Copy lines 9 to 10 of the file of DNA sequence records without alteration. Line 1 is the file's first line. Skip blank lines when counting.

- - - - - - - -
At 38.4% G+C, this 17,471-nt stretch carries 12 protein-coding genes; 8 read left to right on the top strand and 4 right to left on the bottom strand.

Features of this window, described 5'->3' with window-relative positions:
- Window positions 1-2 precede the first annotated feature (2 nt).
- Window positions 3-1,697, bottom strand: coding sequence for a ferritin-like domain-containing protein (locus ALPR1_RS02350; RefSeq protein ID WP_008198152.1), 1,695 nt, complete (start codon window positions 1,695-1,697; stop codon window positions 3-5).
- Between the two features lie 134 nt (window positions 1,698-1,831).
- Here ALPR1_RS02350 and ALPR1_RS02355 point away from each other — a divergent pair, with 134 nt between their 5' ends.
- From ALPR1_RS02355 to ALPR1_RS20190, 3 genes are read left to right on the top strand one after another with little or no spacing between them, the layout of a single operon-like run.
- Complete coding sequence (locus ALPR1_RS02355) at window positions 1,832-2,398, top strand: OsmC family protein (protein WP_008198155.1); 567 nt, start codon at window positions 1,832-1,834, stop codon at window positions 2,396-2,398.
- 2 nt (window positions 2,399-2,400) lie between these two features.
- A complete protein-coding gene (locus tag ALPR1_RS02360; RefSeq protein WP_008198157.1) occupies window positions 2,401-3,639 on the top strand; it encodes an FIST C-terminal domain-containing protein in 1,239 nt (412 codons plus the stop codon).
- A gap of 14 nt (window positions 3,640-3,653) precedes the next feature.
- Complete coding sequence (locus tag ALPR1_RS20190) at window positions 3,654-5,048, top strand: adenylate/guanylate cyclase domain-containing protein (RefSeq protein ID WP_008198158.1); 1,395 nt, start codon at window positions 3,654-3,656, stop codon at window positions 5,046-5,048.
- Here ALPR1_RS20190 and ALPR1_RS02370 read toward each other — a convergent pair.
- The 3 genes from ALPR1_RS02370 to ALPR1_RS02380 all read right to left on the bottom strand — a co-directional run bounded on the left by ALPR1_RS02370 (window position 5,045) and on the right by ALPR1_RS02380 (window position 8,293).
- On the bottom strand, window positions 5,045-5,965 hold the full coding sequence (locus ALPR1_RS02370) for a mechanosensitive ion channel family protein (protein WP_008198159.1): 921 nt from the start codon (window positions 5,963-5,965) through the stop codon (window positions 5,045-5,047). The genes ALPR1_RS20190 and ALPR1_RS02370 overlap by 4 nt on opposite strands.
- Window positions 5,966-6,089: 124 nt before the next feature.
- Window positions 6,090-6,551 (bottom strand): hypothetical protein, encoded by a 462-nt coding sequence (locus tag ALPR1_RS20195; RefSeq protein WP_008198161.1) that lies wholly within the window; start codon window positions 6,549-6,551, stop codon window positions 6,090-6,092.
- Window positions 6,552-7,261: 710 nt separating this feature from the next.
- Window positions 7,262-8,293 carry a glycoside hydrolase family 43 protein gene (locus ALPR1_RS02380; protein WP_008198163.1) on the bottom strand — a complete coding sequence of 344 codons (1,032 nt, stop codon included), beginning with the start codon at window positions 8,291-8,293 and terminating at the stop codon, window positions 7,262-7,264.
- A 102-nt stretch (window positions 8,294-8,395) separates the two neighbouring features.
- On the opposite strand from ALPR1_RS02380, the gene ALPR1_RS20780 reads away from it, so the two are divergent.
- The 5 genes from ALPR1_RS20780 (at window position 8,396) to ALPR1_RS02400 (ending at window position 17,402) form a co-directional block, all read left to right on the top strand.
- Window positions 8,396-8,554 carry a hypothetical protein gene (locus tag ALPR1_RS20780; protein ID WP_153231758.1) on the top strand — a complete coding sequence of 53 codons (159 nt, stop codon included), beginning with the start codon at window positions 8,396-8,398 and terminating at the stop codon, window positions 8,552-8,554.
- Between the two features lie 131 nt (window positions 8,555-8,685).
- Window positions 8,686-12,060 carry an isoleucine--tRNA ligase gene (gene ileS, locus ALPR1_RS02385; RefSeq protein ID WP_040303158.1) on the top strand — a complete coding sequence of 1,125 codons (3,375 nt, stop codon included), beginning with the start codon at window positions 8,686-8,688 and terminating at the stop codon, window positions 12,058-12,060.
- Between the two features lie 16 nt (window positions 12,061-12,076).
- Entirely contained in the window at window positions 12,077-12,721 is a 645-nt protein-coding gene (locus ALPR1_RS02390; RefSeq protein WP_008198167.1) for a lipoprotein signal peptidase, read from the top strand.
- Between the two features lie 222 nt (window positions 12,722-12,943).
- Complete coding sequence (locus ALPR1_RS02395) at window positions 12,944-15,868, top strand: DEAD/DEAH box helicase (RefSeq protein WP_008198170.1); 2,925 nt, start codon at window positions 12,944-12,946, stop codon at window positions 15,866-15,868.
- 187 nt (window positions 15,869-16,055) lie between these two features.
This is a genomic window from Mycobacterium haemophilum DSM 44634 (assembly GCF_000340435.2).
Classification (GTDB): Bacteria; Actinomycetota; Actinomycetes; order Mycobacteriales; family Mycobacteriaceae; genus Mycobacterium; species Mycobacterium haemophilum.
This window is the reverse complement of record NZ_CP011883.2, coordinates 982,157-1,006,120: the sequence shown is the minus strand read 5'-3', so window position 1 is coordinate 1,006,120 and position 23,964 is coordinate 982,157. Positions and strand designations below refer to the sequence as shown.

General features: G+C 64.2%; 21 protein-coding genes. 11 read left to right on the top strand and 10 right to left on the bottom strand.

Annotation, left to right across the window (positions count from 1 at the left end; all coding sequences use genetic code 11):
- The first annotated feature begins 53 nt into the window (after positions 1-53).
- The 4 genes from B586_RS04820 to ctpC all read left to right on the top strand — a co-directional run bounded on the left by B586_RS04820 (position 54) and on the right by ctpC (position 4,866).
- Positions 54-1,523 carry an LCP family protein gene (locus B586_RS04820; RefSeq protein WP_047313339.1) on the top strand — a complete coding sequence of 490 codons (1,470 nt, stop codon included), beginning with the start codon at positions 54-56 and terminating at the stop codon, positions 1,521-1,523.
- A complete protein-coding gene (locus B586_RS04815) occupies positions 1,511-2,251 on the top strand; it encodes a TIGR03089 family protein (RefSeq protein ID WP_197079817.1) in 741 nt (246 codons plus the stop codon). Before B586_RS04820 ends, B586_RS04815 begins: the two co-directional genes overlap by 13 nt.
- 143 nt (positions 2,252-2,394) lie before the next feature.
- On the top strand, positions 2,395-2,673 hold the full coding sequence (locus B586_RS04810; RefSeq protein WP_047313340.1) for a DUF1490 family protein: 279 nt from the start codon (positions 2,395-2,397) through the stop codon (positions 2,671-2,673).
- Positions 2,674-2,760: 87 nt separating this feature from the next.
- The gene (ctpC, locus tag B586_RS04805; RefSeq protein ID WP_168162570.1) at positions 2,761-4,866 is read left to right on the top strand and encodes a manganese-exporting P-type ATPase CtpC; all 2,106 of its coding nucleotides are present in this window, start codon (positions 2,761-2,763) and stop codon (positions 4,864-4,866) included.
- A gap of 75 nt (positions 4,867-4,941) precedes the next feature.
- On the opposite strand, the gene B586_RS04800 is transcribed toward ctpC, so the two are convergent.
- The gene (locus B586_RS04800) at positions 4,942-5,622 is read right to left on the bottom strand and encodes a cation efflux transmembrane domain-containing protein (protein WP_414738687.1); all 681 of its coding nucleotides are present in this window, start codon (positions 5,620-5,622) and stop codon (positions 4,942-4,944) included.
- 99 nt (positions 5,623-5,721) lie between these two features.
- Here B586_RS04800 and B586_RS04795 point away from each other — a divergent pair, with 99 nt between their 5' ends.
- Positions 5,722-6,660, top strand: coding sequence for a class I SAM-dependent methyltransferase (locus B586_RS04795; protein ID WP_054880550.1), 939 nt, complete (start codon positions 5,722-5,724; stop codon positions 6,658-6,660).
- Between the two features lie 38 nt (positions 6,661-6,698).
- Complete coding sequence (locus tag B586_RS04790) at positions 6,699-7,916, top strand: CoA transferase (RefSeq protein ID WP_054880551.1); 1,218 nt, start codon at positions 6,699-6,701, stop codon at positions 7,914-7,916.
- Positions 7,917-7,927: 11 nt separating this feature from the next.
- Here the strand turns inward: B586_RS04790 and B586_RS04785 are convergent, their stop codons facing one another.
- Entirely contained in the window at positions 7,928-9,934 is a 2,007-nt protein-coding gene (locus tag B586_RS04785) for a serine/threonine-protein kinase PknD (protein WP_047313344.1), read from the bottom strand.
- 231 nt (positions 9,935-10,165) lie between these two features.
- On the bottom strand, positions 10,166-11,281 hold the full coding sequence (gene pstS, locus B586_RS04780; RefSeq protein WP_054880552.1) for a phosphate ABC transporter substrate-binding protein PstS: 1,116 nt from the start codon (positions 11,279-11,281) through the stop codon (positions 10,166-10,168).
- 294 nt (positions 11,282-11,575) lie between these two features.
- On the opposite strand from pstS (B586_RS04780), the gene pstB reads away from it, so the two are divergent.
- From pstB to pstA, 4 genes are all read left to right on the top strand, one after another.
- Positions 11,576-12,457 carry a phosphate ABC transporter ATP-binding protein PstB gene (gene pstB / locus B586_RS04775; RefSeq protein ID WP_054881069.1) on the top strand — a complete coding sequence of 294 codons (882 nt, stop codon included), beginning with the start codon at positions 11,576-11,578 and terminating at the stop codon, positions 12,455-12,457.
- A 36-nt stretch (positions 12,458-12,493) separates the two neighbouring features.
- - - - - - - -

- 2 nt (window positions 2,399-2,400) lie between these two features.
- A complete protein-coding gene (locus tag ALPR1_RS02360; RefSeq protein WP_008198157.1) occupies window positions 2,401-3,639 on the top strand; it encodes an FIST C-terminal domain-containing protein in 1,239 nt (412 codons plus the stop codon).